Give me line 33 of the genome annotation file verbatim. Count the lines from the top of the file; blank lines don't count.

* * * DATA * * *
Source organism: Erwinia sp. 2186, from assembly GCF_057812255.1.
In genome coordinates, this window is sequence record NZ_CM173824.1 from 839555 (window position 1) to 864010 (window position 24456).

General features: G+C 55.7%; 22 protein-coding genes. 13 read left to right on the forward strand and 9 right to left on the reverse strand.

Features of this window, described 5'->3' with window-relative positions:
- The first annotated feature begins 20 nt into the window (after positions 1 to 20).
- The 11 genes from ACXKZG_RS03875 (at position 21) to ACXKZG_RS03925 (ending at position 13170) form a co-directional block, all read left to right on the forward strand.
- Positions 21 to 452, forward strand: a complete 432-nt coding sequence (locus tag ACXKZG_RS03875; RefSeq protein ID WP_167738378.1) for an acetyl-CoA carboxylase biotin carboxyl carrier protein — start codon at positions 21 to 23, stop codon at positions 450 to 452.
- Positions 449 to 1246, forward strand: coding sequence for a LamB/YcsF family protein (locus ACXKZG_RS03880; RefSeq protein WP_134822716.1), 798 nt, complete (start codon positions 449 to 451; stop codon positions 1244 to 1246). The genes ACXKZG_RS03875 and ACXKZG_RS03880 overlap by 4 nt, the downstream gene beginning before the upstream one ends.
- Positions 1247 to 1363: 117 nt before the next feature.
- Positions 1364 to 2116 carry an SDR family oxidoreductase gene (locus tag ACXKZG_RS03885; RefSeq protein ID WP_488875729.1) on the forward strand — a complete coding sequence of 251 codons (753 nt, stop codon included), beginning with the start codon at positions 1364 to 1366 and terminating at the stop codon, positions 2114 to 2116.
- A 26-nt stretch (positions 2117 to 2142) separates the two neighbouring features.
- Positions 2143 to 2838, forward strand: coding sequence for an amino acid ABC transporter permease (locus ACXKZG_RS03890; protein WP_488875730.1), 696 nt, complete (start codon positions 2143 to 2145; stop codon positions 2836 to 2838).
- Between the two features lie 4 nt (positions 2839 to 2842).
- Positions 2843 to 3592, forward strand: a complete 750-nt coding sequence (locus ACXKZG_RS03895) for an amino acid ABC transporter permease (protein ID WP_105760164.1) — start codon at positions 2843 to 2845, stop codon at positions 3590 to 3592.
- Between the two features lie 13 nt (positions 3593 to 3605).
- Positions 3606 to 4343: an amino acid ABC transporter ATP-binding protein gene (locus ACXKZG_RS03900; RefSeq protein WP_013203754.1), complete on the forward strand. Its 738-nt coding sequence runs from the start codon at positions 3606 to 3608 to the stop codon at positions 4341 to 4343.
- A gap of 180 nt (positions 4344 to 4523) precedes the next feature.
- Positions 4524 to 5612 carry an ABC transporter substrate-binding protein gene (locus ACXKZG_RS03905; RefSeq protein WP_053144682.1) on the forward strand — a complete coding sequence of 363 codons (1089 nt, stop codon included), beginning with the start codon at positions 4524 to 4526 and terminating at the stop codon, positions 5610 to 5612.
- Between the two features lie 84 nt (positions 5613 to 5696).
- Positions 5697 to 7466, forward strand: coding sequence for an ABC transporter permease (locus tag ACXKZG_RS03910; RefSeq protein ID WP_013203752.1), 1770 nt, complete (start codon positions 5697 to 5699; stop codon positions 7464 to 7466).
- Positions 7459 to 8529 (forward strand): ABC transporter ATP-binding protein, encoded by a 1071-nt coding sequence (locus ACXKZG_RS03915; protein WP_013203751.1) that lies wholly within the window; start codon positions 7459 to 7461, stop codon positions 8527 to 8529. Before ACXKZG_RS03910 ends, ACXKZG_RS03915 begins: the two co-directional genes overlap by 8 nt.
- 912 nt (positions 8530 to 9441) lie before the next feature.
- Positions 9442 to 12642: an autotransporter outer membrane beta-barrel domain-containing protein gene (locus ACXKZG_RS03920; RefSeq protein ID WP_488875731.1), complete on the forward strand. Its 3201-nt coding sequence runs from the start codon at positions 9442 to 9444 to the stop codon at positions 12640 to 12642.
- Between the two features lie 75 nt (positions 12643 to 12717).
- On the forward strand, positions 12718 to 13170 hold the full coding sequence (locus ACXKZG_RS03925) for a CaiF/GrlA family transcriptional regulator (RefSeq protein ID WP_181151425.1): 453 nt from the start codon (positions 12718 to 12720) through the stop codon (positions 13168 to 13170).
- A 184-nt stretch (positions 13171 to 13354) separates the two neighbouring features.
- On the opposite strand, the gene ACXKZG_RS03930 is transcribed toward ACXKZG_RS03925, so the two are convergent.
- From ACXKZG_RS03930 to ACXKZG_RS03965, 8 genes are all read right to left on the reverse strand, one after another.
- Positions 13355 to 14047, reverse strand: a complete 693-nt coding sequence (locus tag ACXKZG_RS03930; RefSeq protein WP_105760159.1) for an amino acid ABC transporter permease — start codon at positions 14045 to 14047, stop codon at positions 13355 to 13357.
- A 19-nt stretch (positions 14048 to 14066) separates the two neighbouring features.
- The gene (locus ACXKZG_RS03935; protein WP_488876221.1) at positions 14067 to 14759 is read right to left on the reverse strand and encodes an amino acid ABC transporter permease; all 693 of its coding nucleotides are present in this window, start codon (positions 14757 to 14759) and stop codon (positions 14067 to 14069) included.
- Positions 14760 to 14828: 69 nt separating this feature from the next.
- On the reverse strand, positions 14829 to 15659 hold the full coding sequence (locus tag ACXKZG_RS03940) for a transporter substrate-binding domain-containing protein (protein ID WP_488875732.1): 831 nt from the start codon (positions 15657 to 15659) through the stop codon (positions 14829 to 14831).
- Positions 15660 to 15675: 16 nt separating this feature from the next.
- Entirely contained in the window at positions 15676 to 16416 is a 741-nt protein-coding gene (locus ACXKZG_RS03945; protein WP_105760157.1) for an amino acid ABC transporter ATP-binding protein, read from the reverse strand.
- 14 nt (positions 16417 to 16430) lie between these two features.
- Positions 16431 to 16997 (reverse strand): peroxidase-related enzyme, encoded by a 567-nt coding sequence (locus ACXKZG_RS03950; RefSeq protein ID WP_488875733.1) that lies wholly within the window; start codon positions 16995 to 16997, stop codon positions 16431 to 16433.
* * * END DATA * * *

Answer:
- On the reverse strand, positions 14829 to 15659 hold the full coding sequence (locus tag ACXKZG_RS03940) for a transporter substrate-binding domain-containing protein (protein ID WP_488875732.1): 831 nt from the start codon (positions 15657 to 15659) through the stop codon (positions 14829 to 14831).